joined:Oct 22, 2010
I've had this situation twice over the years. In one case it was a local hotel publishing a guidebook that copied stuff lock stock and barrel. I contacted the hotel, they contacted the author who admitted what he had done and they removed the stuff from their website. The hotel representative in the meantime couldn't heap enough criticism on the work that they had copied and published. Given that she was so combative, it would have taken a court order to seize their inventory of printed materials.
In the other case it was the author of a book. The problem was not so much the printed material as the fact that in her infinite wisdom, the author decided that she also had the authority to give other people rights to republish our material that she had copied. So we shut all of those down, then while the lawyers were debating what to do, she got wind of it and pulled all the infringing material from her website.
In the end the lawyer said it would be worth trying to get an action against her publisher. But again, in the end I decided it wasn't worth going after the publisher with a lawyer.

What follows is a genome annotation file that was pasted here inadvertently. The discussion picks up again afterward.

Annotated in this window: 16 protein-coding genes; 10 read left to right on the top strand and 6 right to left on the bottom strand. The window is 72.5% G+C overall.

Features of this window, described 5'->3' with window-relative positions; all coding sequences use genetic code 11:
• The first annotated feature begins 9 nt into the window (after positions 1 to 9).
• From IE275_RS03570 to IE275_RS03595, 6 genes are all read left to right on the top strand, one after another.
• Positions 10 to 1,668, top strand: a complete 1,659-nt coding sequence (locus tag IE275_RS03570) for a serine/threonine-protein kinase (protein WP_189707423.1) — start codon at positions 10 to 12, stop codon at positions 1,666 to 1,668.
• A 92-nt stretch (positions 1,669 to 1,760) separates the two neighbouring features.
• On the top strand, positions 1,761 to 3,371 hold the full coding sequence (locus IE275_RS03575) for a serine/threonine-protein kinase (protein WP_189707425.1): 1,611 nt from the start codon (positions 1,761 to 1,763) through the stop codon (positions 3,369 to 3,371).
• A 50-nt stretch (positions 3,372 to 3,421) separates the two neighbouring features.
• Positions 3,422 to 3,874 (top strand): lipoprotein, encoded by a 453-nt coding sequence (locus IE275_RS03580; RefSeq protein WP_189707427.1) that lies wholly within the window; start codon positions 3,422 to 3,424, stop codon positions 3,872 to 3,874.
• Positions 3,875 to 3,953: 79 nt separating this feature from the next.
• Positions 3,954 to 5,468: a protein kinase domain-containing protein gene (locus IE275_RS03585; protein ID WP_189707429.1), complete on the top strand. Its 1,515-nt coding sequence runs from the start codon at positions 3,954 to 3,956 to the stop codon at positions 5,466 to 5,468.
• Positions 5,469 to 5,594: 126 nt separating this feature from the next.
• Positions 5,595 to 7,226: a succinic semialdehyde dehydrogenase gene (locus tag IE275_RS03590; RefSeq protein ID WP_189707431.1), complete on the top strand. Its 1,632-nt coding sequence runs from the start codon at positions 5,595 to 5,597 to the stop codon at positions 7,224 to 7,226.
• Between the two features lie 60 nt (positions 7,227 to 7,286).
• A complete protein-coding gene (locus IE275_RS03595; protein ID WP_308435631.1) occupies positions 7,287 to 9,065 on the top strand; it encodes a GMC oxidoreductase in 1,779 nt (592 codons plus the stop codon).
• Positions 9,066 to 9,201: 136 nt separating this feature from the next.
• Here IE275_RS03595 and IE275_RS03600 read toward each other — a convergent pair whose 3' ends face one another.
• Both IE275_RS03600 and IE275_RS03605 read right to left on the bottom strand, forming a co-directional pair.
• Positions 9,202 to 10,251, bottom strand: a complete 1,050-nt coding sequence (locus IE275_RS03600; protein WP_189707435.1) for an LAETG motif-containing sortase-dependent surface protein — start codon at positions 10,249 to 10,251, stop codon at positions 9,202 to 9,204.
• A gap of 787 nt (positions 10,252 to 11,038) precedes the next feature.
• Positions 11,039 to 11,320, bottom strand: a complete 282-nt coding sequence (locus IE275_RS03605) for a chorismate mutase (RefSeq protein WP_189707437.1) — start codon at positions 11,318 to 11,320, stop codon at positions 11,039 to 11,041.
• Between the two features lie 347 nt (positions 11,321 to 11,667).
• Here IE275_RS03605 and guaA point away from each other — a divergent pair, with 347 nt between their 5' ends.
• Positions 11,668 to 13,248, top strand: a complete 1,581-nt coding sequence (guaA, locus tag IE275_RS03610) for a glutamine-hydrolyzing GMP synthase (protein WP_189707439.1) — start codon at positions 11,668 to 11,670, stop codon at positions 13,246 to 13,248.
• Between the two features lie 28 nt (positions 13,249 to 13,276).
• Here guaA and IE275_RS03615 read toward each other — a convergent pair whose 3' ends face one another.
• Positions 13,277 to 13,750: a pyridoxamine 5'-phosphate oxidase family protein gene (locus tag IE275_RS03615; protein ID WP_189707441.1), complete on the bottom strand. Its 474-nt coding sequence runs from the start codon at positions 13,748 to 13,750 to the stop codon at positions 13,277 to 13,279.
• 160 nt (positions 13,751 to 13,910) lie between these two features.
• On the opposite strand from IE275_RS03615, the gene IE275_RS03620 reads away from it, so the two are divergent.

I really need to read the whole book and check if anything else has been copied - but it costs £100!
I wouldn't do that. I would contact the publisher, identify the material you have found and tell them you need compensation for this material plus any other they have used. When they settle (royalty or lump sum) it will probably be a flat fee anyway, not per word. You would then request a copy for review before agreeing to anything.
Having been on the other end, publishing packaged software, my company made 100% sure that all rights in everything we used were cleared. Just one problem can get all your inventory seized (or a stop selling order - can't remember the legal term on that) and put you in a position where you lose the whole value of your inventory.
If you are in the USA, you have a very strong negotiating position here if you contact the publisher. If you can prove you own the material, they will be forced to settle with you or stop selling. The penalties for copyright infringement are very stiff, even if it is unintentional.